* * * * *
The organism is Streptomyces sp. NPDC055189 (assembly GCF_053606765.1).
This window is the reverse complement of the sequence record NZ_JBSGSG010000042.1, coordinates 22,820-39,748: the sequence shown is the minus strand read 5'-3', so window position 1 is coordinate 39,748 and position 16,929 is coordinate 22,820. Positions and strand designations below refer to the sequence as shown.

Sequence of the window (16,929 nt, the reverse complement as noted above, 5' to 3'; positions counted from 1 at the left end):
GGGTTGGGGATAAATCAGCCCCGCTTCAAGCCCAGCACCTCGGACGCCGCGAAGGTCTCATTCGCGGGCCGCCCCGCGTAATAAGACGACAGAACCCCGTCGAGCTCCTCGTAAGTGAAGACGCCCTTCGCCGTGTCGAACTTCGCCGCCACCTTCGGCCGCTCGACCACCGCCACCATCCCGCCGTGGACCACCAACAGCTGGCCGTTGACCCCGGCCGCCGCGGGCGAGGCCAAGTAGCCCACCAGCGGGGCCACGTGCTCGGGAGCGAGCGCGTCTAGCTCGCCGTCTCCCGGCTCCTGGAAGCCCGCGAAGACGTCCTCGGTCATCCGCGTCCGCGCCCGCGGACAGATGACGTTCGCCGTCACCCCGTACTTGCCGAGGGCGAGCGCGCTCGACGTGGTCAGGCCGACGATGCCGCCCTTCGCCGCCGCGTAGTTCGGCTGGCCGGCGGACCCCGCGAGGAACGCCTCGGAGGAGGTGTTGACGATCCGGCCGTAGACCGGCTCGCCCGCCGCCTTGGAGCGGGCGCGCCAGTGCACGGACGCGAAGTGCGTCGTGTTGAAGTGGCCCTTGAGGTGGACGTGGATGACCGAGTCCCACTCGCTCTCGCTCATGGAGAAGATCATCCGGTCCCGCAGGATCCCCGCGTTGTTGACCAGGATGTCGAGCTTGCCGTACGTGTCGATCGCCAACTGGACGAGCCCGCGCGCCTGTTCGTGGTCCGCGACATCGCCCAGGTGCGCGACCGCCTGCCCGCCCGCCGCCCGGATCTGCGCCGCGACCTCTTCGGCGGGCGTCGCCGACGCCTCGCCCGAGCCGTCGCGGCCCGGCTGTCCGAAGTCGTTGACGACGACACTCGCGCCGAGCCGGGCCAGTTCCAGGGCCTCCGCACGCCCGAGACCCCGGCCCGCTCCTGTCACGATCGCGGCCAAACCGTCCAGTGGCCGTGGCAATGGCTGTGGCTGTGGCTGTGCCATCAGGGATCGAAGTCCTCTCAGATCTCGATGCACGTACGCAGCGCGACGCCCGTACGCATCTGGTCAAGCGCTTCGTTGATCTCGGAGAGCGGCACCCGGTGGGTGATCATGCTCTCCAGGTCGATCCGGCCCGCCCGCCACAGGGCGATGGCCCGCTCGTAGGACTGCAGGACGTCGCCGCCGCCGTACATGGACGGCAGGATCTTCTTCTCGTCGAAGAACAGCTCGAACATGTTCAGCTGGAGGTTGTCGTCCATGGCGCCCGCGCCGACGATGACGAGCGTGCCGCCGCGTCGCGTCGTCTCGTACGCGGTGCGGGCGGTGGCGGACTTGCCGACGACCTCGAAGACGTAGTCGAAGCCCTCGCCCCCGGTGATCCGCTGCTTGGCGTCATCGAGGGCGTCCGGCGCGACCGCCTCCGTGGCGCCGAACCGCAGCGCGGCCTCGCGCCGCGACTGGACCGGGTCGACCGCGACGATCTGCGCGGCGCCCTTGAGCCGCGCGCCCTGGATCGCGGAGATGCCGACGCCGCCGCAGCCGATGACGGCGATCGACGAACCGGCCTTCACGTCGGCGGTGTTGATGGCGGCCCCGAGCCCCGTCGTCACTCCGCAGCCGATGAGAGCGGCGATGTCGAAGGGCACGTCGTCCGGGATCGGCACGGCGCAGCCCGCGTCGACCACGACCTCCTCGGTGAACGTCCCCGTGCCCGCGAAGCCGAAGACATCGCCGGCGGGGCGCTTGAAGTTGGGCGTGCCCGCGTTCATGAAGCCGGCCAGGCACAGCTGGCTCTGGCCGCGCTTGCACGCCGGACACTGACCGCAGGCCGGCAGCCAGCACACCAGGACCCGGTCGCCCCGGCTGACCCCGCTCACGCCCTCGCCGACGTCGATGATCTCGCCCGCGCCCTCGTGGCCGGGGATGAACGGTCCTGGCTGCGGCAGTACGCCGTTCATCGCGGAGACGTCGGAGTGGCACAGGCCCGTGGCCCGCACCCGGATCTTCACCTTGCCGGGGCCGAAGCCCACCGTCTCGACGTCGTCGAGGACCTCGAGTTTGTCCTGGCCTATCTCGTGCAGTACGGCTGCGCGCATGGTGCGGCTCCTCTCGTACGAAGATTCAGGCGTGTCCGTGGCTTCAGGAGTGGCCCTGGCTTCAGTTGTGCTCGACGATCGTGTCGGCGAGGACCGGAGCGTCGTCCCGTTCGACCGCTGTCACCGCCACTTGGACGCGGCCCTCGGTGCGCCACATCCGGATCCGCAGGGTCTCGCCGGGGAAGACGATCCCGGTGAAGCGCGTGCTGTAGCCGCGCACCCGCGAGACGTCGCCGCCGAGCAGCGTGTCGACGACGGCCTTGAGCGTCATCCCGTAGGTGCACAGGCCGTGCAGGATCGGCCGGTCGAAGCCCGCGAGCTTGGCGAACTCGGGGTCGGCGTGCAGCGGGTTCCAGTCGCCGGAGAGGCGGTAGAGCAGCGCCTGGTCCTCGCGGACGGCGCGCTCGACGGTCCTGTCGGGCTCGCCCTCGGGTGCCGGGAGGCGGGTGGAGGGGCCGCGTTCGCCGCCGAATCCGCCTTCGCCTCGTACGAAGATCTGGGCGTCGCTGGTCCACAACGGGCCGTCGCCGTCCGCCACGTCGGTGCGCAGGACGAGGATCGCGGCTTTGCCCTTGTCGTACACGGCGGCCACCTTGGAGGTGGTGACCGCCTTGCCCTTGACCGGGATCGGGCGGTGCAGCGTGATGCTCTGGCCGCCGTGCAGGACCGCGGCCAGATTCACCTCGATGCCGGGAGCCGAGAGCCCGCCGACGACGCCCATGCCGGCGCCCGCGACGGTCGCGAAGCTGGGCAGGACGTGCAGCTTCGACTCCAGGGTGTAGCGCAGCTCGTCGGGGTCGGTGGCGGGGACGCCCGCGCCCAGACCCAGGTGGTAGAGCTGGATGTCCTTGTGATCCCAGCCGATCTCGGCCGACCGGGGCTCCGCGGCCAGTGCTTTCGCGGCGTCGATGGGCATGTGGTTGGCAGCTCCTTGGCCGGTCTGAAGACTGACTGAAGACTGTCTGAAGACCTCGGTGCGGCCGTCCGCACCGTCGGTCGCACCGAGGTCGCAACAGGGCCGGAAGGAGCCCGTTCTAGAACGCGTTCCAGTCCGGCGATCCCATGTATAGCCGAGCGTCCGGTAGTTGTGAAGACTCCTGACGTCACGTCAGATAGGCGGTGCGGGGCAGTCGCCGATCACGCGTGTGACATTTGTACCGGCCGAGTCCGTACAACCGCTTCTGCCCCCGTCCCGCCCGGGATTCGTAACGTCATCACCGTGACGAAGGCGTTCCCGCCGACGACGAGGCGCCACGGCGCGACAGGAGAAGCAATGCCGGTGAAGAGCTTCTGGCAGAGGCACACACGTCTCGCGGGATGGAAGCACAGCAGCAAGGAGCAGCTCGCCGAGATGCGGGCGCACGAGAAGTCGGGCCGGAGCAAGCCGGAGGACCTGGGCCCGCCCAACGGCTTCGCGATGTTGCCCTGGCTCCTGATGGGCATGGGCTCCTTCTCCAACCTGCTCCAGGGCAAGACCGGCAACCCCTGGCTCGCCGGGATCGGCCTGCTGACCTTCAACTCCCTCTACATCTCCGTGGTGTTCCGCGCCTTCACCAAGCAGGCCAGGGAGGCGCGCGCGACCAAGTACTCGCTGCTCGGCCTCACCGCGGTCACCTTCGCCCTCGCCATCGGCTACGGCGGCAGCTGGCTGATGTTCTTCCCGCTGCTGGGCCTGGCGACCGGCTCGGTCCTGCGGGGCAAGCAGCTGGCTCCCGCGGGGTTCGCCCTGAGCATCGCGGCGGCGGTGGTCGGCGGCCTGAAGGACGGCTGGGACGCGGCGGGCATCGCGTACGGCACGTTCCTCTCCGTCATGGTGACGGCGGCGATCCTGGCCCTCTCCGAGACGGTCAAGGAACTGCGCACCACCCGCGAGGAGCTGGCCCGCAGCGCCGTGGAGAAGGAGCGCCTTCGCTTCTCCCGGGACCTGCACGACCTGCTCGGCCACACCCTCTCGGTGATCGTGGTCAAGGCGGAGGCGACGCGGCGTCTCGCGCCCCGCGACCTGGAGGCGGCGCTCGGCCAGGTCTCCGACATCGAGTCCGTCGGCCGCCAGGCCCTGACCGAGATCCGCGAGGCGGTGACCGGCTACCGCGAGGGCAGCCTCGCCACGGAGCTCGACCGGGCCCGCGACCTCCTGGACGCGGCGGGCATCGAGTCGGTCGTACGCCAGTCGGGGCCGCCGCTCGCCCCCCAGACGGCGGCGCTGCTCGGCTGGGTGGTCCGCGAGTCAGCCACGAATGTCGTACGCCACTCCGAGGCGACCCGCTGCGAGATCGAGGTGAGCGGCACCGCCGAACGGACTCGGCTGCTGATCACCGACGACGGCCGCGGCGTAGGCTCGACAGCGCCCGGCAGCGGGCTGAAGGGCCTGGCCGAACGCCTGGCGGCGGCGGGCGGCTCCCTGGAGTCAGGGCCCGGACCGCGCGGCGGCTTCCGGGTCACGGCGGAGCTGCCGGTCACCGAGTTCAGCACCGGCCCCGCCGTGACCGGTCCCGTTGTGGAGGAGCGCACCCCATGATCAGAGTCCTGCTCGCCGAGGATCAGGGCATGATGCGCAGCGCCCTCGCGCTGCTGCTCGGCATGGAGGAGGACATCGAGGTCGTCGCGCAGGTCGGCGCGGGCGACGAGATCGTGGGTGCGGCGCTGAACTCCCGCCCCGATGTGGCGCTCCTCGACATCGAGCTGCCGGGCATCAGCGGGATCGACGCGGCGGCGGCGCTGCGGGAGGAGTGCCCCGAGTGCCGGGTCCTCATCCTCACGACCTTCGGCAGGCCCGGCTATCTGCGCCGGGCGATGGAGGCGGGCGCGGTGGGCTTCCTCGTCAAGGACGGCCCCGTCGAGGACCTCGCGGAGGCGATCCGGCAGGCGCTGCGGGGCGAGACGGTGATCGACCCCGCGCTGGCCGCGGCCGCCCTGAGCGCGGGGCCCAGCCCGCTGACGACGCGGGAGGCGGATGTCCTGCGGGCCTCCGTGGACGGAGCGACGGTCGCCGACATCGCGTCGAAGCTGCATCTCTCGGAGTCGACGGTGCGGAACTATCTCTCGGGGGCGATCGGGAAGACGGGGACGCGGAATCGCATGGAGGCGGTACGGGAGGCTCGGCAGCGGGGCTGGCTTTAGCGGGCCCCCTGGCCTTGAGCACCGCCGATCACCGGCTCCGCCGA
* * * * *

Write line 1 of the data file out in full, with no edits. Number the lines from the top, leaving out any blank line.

The organism is Streptomyces sp. NPDC055189 (assembly GCF_053606765.1).